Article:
“I have a political philosophy which is the philosophy of testimony.” This is how state deputy Renato Freitas (PT-PR) began his report during the event “Political imagination to claim democracy”, in Buenos Aires, Argentina. The 39-year-old deputy told his family history, the violence imposed by racism in his hometown Curitiba (PR), the difficulties in his educational process until his accidental, as he classified, rise in politics.
In conjunction with the PT Nucleus in Argentina, Renato Freitas travels to Buenos Aires to take part in the cycle of lectures marking the 40th anniversary of redemocratization in the country. His intervention, “Afropolitical Imagination: Building Anti-Racist Democracies”, was based on his philosophy of witnessing. Thus, in front of the public at Casa Patria Grande, in the center of the city of Buenos Aires, Renato Freitas told his story.
“I believe that all people who have gone through borderline situations between life and death, who have witnessed death or lived with death have an ethical obligation to testify,” he said. “Therefore, nothing is fairer in relation to memory, truth and justice than the testimony of my own life to find the clues and possibilities to break the cycles of inequality, oppression and exclusion.”
“I am the son of a Northeastern migrant mother, who left the backlands of Paraíba to try life in São Paulo. There, she encountered many misadventures”, he said. In the city, his mother worked as a maid and met Renato’s father. “When I was about to be born, he was arrested on a highway in Paraná. We went to live close to the prison where my father was. My father spent most of his life in prison, and my mother found out that he also had another family, and we broke ties . We stayed in the village, knowing the world the way the world presented itself to us.”
Between the ages of 10 and 12, Freitas says he started stealing with friends downtown. “I was learning to survive and maintaining a very close relationship with the crimes”, he says. Already at the age of 14 he saw people around him being apprehended, and it was also at that time that he had what he called his first intellectual experience: chess.
“I had already stopped studying when, once, I went to the library – I liked to read Agatha Christie detective novels – and saw people playing chess. Curiosity aroused me”, he reports. She then learned to play chess in the library, and soon began to beat her tutors. A place of affirmation, of a new language and openness to possibilities. “The school said I was stupid, I got 3, 4, 5. And in chess, I beat those who taught me.”
But it was also in chess that he dealt with what he considers the second direct confrontation with racism. The first, in the family, came from a stepfather. “He forced me to cut my hair with a zero machine, called me ‘black’ with friends in a way that made me feel inferior,” he said.
The second came from the chess coach, Osvaldo Andrade, an older, white man with green eyes. “I beat him. And he didn’t like me.” After several episodes of discrimination by the coach, Freitas decided to abandon chess.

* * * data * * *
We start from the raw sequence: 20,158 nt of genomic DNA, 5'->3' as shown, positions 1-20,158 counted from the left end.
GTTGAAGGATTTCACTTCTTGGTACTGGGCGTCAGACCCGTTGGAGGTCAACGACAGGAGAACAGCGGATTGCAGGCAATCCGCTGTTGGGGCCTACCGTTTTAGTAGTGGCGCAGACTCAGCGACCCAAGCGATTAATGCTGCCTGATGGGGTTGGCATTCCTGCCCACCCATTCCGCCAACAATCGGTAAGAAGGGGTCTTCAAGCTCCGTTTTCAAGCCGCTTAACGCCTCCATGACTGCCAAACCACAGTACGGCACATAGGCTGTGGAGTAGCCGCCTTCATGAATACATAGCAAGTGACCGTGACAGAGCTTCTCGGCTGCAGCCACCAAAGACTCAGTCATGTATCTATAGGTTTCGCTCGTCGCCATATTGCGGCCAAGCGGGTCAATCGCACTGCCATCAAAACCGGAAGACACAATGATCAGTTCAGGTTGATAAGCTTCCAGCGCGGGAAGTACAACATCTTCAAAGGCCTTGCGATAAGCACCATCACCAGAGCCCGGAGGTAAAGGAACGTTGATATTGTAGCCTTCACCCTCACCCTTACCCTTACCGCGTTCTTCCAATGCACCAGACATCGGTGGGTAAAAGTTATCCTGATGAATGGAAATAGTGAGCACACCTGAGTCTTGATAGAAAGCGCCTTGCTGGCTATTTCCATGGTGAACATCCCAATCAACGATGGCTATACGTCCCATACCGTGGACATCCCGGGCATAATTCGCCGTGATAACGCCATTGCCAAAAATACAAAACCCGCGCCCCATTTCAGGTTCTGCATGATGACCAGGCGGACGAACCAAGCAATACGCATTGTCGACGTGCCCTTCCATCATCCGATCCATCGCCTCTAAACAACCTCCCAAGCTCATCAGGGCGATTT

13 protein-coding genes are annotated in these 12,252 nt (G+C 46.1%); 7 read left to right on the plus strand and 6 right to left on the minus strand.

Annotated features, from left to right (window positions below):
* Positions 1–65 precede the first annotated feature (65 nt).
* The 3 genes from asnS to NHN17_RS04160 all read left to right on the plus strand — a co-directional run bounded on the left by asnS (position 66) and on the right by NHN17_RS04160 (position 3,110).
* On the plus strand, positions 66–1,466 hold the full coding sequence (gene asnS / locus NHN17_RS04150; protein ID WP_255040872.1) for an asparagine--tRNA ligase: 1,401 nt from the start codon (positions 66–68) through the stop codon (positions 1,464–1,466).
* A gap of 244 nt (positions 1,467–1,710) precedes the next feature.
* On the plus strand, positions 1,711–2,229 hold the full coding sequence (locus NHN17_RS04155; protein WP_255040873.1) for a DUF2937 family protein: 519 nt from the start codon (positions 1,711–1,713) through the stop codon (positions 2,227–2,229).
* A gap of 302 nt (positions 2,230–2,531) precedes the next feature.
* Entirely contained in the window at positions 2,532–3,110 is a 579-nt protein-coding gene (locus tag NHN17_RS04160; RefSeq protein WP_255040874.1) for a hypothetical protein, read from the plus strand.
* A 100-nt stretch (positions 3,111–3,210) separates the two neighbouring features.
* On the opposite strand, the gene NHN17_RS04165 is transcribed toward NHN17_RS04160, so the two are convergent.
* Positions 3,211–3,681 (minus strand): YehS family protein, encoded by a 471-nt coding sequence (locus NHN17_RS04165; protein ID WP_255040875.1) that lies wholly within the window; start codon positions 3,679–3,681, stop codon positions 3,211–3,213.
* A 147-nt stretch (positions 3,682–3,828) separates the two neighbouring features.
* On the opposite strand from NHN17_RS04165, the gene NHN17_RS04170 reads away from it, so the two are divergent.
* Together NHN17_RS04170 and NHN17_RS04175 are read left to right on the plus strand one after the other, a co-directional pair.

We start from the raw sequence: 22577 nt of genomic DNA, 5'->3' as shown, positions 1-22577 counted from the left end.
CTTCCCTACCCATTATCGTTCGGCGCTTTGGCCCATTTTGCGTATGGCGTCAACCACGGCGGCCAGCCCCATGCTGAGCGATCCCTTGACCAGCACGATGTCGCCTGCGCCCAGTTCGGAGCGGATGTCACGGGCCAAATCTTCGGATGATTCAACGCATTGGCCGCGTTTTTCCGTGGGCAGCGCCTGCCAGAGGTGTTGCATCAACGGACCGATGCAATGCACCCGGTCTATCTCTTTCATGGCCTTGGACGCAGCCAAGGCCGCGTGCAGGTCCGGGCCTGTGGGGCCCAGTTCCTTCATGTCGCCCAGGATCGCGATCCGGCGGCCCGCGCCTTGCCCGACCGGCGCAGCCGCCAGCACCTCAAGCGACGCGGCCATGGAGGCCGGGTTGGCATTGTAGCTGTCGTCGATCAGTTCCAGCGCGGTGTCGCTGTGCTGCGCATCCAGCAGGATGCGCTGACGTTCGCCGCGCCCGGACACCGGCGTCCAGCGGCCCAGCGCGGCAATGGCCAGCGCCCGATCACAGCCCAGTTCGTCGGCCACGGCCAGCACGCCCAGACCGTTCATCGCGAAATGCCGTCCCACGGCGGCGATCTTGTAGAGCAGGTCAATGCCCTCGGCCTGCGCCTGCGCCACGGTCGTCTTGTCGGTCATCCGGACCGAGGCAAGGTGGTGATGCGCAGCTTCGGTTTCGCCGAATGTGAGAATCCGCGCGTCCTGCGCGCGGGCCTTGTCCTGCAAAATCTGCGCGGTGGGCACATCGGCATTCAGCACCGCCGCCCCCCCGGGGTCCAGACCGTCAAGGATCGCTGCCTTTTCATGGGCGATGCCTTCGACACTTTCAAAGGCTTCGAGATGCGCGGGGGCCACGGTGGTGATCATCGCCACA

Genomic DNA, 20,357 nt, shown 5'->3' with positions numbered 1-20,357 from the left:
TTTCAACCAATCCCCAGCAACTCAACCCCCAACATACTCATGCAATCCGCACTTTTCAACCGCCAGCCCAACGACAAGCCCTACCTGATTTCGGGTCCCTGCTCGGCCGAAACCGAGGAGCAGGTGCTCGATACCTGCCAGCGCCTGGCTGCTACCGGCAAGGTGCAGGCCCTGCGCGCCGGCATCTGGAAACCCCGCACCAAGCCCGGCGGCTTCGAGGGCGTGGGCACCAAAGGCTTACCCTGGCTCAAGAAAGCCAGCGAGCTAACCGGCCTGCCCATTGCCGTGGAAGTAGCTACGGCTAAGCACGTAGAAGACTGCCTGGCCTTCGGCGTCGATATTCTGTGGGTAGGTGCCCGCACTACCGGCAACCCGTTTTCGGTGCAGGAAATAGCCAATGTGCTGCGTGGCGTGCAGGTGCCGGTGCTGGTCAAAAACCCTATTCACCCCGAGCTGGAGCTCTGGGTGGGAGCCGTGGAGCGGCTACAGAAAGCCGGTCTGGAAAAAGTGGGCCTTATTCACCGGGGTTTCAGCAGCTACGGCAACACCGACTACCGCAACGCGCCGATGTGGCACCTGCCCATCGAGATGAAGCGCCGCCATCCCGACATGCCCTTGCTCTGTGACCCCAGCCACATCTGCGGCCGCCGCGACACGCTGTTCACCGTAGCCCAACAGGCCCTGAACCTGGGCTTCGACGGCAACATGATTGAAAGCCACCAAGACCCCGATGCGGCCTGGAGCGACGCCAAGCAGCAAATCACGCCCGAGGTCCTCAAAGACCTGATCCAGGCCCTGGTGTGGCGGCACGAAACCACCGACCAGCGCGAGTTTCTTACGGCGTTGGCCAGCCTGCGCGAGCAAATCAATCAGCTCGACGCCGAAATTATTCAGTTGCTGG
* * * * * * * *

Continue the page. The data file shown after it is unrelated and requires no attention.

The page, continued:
In a context surrounded by violence, Freitas tells how he was crossed by this language and this way of interacting with the world. At a certain point, however, he discovered that his revolt was not “an indomitable monster”, but the result of oppressions that find meaning in a racist and classist structure of society. This happened when he entered the faculty of social sciences – which he did not complete, but which provided him with some keys necessary for reading part of his reality.
Recognition in the ravines
Years later, already at university, he joined political militancy. After ten years in PSOL, he received an invitation that would be an unexpected milestone in his life. With the expectation of attracting an average of 500 votes with smaller candidacies to elect a councilor, Freitas was called to join the party’s candidacies in Curitiba. “During the first 15 days of the campaign, I didn’t even have a card”, he laughed.
It was during the campaign that Renato Freitas realized that his comrades from the hoods were being welcomed and recognized: he was a popular candidate. He was elected with more support than anticipated for the main candidate for councilor, with 3,500 votes. “They were seeds that I was planting and I didn’t know it. Those seeds turned into trees, and those trees were fruitful. And I didn’t know it”, he said, noting that it was this invitation to candidacy that allowed him to reap those fruits. “They were the fruits of my work. And I didn’t know.”
His trajectory in party politics, he says, was also and is crossed by discrimination of various types. From the exclusion of his campaigns from the party fund, despite his good performance at the polls, to the attacks by the extreme right in Curitiba. Recently, he was randomly approached and searched by the Federal Police on a plane. In February 2022, Freitas was accused of breaking parliamentary decorum after participating in a protest act for justice for Moïse Kabagambe at a church in Curitiba. His mandate as councilor was revoked by majority approval in the City Council, a decision later revised and suspended by the court.
From his account, Renato related his story to that of many other experiences crossed by racism. According to his philosophy, sharing, witnessing, would be a way to break this cycle of oppression “which make us follow the calm current of statistics, which put our lives in the ditches of everyday life, without name, without history”.
Editing: Nicolau Soares
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